Solange is frolicking here, using a freeform template that aspires to the endlessly uplifting magic of Stevie Wonder, the psychedelic pleasures of chopped and screwed music, or the spiritual jazz of Alice Coltrane and the Arkestra of Sun Ra. One of her chief collaborators throughout is John Carroll Kirby, whose solo music could only be described as New Age. Standing on the Corner, a young New York City jazz group, provide some sublime moments of drama and tension—a perfect template for the gestural, post-modern, Kate Bush-esque choreography that Solange prefers.
When I Get Home is particularly beautiful as an ambient piece that’s unencumbered by the emotional catharsis of A Seat at the Table—but it is missing a palpable thesis statement. Fourteen of the album’s 19 tracks clock in at under three minutes, but the patchwork effect suggests a more stream-of-consciousness bricolage than, say, Tierra Whack’s idea-led brevity. She’s got a lot of ideas, but I’m still left wondering what this album can tell us about her aesthetic practice. (Despite its title, the interlude “Nothing Without Intention” doesn’t provide a clue.) But this need for direction only matters because A Seat at the Table felt so urgent.
Here, Solange is unhurried. The album rewards repetition, in listening and in execution. Repetition can cue a meditative state; it can also be code. “I saw things I imagined, things I imagined,” she sings on the opener. “We were down with you, down with you,” she continues on “Down With the Clique.” And by the time she switches up the single phrase repetition on “Almeda,” listing with pride, “brown skin, brown face, black skin, black braids,” the album is half over and the mood, the dream state, resets.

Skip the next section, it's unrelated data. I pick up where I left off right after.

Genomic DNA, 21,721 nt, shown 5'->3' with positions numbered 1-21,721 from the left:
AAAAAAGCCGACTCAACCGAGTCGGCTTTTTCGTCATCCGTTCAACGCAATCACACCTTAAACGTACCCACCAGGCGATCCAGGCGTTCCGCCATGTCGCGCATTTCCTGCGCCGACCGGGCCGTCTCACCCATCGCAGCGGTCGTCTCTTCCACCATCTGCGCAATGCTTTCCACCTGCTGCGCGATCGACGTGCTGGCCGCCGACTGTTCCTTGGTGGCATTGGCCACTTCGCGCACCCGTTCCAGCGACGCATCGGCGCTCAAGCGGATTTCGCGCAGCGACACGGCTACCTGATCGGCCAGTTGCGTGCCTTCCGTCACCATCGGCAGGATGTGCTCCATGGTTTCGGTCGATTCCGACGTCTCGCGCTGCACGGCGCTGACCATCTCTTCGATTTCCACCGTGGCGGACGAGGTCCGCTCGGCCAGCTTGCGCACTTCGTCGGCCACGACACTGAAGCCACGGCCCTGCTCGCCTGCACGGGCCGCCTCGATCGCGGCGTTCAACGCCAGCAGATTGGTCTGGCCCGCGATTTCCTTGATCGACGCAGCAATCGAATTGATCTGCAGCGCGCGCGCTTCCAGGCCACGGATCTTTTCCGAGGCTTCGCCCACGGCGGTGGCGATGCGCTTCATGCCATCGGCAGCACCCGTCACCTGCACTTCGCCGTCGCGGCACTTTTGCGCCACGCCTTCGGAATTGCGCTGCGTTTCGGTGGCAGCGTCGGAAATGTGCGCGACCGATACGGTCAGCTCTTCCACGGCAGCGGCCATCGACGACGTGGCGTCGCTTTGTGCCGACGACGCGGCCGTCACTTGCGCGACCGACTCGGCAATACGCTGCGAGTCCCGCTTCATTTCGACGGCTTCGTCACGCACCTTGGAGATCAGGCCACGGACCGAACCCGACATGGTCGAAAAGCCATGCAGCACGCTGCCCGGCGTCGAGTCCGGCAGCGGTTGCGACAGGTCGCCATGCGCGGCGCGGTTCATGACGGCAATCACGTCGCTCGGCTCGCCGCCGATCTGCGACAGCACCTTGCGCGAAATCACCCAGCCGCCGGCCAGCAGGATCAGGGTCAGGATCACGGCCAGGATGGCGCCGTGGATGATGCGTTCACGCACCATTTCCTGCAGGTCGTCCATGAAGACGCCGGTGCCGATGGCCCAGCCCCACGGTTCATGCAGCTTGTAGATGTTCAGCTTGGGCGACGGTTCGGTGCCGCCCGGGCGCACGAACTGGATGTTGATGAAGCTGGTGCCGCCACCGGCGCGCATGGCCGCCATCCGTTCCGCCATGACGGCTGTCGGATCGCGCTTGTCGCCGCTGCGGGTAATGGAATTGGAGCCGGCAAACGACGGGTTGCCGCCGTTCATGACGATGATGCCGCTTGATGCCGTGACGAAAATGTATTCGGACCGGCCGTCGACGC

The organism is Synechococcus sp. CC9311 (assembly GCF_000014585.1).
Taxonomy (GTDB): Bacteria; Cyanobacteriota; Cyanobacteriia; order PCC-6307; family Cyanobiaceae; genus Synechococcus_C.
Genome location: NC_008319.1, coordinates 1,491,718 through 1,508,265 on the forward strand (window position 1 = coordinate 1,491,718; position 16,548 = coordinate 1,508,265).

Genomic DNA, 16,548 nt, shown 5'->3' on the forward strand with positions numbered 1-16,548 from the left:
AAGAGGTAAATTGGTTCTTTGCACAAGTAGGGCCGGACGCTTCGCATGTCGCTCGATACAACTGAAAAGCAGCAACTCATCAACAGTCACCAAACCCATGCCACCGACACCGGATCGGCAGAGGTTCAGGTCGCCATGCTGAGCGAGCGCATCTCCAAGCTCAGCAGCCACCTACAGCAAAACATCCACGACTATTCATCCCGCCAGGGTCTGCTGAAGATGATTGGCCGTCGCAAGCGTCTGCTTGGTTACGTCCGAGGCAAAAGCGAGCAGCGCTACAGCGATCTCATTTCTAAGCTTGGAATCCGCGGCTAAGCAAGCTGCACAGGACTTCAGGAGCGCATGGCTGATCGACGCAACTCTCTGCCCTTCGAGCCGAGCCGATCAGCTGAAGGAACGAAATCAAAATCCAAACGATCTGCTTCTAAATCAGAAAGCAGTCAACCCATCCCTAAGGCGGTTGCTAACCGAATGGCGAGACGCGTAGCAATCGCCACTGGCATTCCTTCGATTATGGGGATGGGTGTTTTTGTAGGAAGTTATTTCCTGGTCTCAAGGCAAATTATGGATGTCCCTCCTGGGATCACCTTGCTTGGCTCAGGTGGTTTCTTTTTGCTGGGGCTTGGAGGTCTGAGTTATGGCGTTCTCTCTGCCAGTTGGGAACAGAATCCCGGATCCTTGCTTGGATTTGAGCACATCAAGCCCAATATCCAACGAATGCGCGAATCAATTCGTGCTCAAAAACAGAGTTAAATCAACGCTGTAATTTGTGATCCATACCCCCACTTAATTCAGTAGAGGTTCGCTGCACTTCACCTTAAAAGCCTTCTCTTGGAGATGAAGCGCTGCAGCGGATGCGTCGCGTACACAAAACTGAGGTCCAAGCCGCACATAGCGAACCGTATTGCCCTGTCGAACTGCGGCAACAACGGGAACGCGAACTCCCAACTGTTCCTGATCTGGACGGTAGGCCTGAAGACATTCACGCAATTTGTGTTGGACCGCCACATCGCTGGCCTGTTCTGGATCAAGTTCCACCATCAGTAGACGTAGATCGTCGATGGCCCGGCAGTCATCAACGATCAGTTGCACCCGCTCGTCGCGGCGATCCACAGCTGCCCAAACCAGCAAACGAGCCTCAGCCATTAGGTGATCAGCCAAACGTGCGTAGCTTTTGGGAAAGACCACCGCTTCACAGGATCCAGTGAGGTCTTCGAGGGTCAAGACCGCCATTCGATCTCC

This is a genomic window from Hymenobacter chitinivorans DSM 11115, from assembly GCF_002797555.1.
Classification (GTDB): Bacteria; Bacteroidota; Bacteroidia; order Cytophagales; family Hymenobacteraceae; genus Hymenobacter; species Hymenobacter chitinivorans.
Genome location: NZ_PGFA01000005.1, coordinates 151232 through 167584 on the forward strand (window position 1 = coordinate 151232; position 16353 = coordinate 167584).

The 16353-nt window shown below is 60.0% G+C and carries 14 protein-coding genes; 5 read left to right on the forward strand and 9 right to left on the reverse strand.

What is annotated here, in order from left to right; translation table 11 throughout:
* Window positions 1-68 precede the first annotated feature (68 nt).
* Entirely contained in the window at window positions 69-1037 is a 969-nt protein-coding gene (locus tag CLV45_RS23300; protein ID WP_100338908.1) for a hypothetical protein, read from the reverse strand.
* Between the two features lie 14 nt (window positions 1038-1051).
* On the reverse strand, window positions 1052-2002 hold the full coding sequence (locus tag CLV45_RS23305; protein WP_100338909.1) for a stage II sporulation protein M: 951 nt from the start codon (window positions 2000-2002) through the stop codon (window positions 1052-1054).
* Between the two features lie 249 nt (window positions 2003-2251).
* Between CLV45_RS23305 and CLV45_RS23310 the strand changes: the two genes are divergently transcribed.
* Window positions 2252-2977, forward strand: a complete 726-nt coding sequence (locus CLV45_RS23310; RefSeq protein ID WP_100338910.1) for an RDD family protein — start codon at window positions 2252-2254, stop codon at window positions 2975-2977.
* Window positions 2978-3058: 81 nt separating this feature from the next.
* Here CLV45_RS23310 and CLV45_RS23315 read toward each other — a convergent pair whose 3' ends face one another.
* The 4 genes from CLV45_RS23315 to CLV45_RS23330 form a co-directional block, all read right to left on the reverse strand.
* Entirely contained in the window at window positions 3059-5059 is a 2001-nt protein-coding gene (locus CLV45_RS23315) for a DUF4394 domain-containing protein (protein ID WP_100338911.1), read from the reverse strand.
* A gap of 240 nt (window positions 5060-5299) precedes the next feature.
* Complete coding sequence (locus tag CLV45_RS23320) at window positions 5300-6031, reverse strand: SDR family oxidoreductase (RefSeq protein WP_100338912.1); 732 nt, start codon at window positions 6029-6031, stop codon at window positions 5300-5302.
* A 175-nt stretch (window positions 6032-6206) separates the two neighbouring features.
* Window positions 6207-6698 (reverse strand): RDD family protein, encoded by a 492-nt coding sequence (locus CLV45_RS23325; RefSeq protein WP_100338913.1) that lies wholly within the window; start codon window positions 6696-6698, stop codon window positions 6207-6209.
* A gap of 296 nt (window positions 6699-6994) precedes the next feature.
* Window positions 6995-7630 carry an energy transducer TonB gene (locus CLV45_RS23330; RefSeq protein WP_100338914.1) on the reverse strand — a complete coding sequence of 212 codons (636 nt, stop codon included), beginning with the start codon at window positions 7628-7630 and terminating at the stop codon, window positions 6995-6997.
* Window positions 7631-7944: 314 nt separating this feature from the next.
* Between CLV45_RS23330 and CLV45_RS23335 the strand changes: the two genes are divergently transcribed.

Some spiritual traditions use repeated mantras or prayers to invite awareness and presence, others as a way to invoke the past or alter the future. Design principles teach that repetition communicates unity and cohesion—enter “My Skin My Logo,” where Solange trades admiring verses with a cooing Gucci Mane, whose name conjures an endless monogram of interlocking Gs. The song itself is childlike and loving; the macho rapper softening his nursery rhyme-flow for something that sounds like an actual nursery rhyme. It’s through repetition that Solange resurrects a timeless, formless Houston of her mind. She uses the device extensively and almost compulsively, trying to remember, trying harder not to forget, and trying even harder to situate these traditions within a wider context of black music and culture in America.
|A1||Things I Imagined||1:59|
|A2||S McGregor (Interlude)||0:16|
|A3||Down With The Clique||3:42|
|A4||Way To The Show||2:55|
|A5||Can I Hold The Mic (Interlude)||0:21|
|A8||Nothing Without Intention (Interlude)||0:23|
|B1||My Skin My Logo||2:55|
|B2||We Deal With The Freak'n (Interlude)||0:31|
|B6||Exit Scott (Interlude)||1:01|
|B7||Sound Of Rain||3:05|
|B8||Not Screwed! (Interlude)||0:22|
|B9||I'm A Witness||1:51|